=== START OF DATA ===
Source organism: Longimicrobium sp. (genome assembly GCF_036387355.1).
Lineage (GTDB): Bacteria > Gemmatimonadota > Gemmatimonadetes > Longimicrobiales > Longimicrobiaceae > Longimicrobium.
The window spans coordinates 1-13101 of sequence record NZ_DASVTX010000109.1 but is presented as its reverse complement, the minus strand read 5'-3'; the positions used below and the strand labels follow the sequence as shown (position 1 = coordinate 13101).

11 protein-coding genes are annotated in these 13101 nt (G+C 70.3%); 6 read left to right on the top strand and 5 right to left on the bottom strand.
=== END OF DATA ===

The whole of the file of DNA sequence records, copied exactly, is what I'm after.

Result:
Source organism: Longimicrobium sp. (genome assembly GCF_036387355.1).
Lineage (GTDB): Bacteria > Gemmatimonadota > Gemmatimonadetes > Longimicrobiales > Longimicrobiaceae > Longimicrobium.
The window spans coordinates 1-13101 of sequence record NZ_DASVTX010000109.1 but is presented as its reverse complement, the minus strand read 5'-3'; the positions used below and the strand labels follow the sequence as shown (position 1 = coordinate 13101).

11 protein-coding genes are annotated in these 13101 nt (G+C 70.3%); 6 read left to right on the top strand and 5 right to left on the bottom strand.